Speaker: Michael Sokoloff (University of Cincinnati)
• 10:00
Discovering matter-antimatter asymmetries with GPUs 30m
The search for matter-antimatter asymmetries requires highest precision analyses and thus very large datasets and intensive computing. This contribution discusses two complementary approaches where GPU systems have been successfully exploited in this area. Both approaches make use of the CUDA Thrust library. The first approach is a generic search for local asymmetries in phase-space distributions of matter and antimatter particle decays. This powerful analysis method has never been used to date due to its high demand in CPU time. The implementation details on a GPU system, which allowed this method to be used for the first time, as well as its performance including on GPUs on the grid will be discussed in detail. The second approach uses the GooFit framework, which is a generic fitting framework that exploits massive parallelisation on GPUs. Its performance for the use case of a many-parameter fit to a large dataset is discussed as well as its interface from a user point-of-view.
Speaker: Ms Stefanie Reichert (The University of Manchester)
• 10:30
Prospects of GPGPU in the Offline Software Framework 30m
The Pierre Auger Observatory is the currently largest experiment dedicated to unveil the nature and origin of the highest energetic cosmic rays. The software framework 'Offline' has been developed by the Pierre Auger Collaboration for joint analysis of data from different independent detector systems used in one observatory. While reconstruction modules are specific to the Pierre Auger Observatory components of the Offline framework are also used by other experiments. The software framework has recently been extended to incorporate data from the Auger Engineering Radio Array (AERA), the radio extension of the Pierre Auger Observatory. The reconstruction of the data of such radio detectors requires the repeated evaluation of complex antenna gain patterns which significantly increases the required computing resources in the joint analysis. In this contribution we explore the usability of massive parallelization of parts of the Offline code on the GPU. We present the result of a systematic profiling of the joint analysis of the Offline software framework aiming for the identification of code areas suitable for parallelization on GPUs. Possible strategies and obstacles for the usage of GPGPU in an existing experiment framework are discussed.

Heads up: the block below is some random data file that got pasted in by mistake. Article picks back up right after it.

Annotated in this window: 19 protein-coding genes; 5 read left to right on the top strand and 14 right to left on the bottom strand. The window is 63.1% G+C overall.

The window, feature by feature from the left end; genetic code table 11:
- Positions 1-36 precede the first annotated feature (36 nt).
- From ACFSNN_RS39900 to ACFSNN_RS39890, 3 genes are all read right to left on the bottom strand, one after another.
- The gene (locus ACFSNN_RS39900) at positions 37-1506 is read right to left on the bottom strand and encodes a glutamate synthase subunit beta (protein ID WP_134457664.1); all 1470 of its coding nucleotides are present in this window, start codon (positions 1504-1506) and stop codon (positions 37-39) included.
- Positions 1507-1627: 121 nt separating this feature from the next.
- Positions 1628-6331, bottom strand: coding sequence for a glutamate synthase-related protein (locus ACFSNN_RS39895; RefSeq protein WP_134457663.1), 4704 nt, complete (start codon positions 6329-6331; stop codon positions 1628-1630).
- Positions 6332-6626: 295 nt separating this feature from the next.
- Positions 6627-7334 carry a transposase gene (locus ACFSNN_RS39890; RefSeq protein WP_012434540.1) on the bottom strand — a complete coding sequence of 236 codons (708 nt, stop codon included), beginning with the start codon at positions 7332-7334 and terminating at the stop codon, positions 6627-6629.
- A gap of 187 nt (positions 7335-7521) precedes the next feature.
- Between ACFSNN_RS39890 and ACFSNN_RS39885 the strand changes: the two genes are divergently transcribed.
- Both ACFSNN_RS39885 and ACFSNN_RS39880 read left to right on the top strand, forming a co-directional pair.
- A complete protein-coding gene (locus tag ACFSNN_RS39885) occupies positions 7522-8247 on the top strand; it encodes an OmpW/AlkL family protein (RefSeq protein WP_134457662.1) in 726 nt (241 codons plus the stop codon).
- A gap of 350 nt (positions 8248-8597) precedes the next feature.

Speaker: Dr Tobias Winchen (University of Wupeprtal)
• 11:00 11:30
Coffee Break 30m
• 11:30 13:15
GPU in Low Level Trigger (2/2)
Convener: Silvia Arezzini (PI)
• 11:30
INTEL HPC portfolio 45m
The use of heterogeneous architectures in HPC at the large scale has become increasingly common over the past few years. One new technology for HPC is the Intel Xeon Phi co-processor that is x86 based, hosts its own Linux OS, and is capable of running most codes with little porting effort. However, the Xeon Phi architecture has significant features that are different from that of Xeon CPUs. Attaining optimal performance requires an understanding of possible execution models and the architecture. This talk highlights various options in Intel HPC portfolio.
Speaker: Emiliano Politano
• 12:15
The GAP project: GPU for online processing in low-level trigger 30m
We describe a pilot project for the use of GPUs (Graphics processing units) in online triggering applications for high energy physics experiments. General-purpose computing on GPUs is emerging as a new paradigm in several fields of science, although so far applications have been tailored to the specific strengths of such devices as accelerator in offline computation. With the steady reduction of GPU latencies, and the increase in link and memory throughputs, the use of such devices for real-time applications in high-energy physics data acquisition and trigger systems is becoming ripe. We will discuss in details the use of online parallel computing on GPU for synchronous low level trigger. We will show the results of two solution to reduce the data transmission latency: the first based on fast capture special driver and the second based on direct GPU communication with the NANET board. We will present preliminary results on a first field test in the CERN NA62 experiment. This study is done in the framework of GAP (GPU application project), a wider project intended to study the use of GPUs in real-time applications.
Speaker: Massimiliano Fiorini (FE)
• 12:45
A FPGA-based Network Interface Card with GPUDirect enabling real-time GPU computing in HEP experiments. 30m